the publication of an important volume of 19th-century art draws attention to a long and fruitful collaboration between Sweden and the Holy See.
The recent presentation on October 9, 2014, of the volume Disegni del Secolo XIX del Fondo Ashby nella Biblioteca Apostolica Vaticana (“Drawings of the 19th century from the Ashby Collection in the Vatican Library”) by Barbara Jatta and Pier Andrea De Rosa at the Salone Sistino (Sistine Hall) in the Vatican Library complex, caps not only their two-year research, but also the cataloguing of this important collection, now available online. Moreover, as pointed out in the keynote address by the Prefect of the Vatican Library and member of the panel of speakers Msgr. Cesare Pasini, the volume winds up what can be termed a trilogy of the works which were collected by the renowned British archeologist Thomas Ashby (1874-1931) and which the Vatican Library purchased in 1933.
Ashby’s interest in classical studies and passion for the ancient monuments of Italy led him to move to Rome, where he lived for many years, becoming director of the British School in Rome from 1906 to 1925. Precisely in these years archeology was becoming a modern discipline with its own rigorous methodology, and his early years in Rome coincided with a period of intensive excavations in the city’s monumental center, laying the foundation for our present understanding of its topography.As a most enthusiastic and assiduous visitor to the excavations in the Roman Forum area, during his visits he used to take detailed notes which, together with his sketches and photographs, were sent to British journals on a regular basis, summarizing the most recent discoveries. Some of his photographs are linked to the activities and excursions organized by the members of the British and American Archaeological Society, whose members included Ashby himself. He may be considered among the founders of modern archeological topography.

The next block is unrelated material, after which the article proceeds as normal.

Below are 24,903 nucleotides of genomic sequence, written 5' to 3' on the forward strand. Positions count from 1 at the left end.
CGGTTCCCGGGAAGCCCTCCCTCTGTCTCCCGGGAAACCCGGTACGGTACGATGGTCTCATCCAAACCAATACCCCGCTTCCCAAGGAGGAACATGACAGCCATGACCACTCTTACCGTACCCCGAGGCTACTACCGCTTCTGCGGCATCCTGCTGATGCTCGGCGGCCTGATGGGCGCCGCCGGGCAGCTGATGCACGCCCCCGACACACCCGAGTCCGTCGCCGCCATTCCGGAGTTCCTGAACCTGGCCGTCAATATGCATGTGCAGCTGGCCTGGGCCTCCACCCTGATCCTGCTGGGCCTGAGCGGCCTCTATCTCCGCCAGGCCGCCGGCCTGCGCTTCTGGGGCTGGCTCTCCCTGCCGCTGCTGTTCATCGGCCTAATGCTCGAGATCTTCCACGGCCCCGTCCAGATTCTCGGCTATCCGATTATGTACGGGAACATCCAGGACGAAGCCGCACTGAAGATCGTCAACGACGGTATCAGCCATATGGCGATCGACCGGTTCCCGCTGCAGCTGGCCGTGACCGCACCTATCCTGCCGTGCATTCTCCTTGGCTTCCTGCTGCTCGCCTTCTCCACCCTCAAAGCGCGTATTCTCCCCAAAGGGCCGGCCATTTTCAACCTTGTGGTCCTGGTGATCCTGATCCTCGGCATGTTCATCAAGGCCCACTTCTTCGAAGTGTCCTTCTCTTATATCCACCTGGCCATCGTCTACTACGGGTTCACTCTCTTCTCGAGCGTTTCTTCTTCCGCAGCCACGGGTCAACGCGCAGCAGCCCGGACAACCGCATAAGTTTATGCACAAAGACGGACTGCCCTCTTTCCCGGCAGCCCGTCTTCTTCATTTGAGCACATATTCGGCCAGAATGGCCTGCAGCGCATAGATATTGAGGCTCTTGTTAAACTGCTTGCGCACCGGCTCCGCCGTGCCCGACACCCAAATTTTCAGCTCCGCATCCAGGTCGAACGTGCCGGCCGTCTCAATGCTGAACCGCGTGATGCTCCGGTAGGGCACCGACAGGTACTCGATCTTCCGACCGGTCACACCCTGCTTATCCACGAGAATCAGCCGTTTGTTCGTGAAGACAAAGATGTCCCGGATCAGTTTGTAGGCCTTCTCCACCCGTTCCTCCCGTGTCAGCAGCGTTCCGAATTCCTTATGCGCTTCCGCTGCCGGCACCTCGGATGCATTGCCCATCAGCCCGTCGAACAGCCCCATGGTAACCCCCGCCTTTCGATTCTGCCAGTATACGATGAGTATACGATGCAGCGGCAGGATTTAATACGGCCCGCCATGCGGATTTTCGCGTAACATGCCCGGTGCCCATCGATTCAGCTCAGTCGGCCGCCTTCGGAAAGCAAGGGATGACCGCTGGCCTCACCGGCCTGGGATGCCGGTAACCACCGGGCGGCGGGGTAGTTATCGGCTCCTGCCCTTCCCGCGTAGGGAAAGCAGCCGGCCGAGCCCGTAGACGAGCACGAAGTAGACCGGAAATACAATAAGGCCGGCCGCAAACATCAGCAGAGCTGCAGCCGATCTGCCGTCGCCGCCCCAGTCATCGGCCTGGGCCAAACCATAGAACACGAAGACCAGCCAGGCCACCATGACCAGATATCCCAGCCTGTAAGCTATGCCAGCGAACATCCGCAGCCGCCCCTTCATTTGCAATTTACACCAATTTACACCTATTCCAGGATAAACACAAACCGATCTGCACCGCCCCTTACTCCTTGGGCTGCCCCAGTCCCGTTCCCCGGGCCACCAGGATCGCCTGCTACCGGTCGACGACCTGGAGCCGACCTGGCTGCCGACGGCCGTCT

Back to the presentation, the first leg of the trilogy was prepared by a Belgian scholar, Didier Bodart, who published Dessins de la collection Thomas Ashby à la Bibliothèque Vatcane as part of the series Documenti e Riproduzioni, the same series of the volume by De Rosa and Jatta. But out of more than 1,000 drawings and some 7,000 prints of the Ashby collection, Bodart only published the core of the most ancient drawings, some 500 folios.
The second leg, this time again by De Rosa and Jatta as part of the Documenti e Riproduzioni series, appeared in early 2013: I disegni della via Appia di Carlo Labruzzi alla Biblioteca Apostolica Vaticana (“The Drawings of the Via Appia by Charles Labruzzi in the Vatican Library”). This book presents the entire corpus of 226 watercolor paintings preserved in the Vatican Library, produced by the Roman painter Carlo Labruzzi to illustrate the places on the Via Appia which he visited on his journey from Rome to Benevento in the fall of 1789. These drawings also belong to the Ashby collection for the simple reason that the British archeologist made all of them known to the public at large (until then only a small portion had been published) after he had bought them on the UK antique market in 1903.
What was being presented on October 9, therefore, was the third leg. With this volume, the two authors have sought to document the results of their research, which began two years ago, into about 500 19th century images from the British archeologist’s collection. With its extraordinary watercolor drawings and topographical sketches, the new volume is a faithful reflection of the cultural taste and inclinations of the famous scholar, featuring images of 19th century Italy from top to bottom, from Piedmont and Lombardy to the country’s southernmost island, Sicily.
Among the authors of the works, mostly British, there are well-known names such as Edward Lear, William Oliver, Thomas Dessoulavy, Nugent Dunbar, and Andrew Wilson, but also prominent figures of the Italian 19th century art milieu, like Luigi Rossini, Achille Vianelli, Abbott Antonio Uggeri, Antonio Senape and Carlo Labruzzi.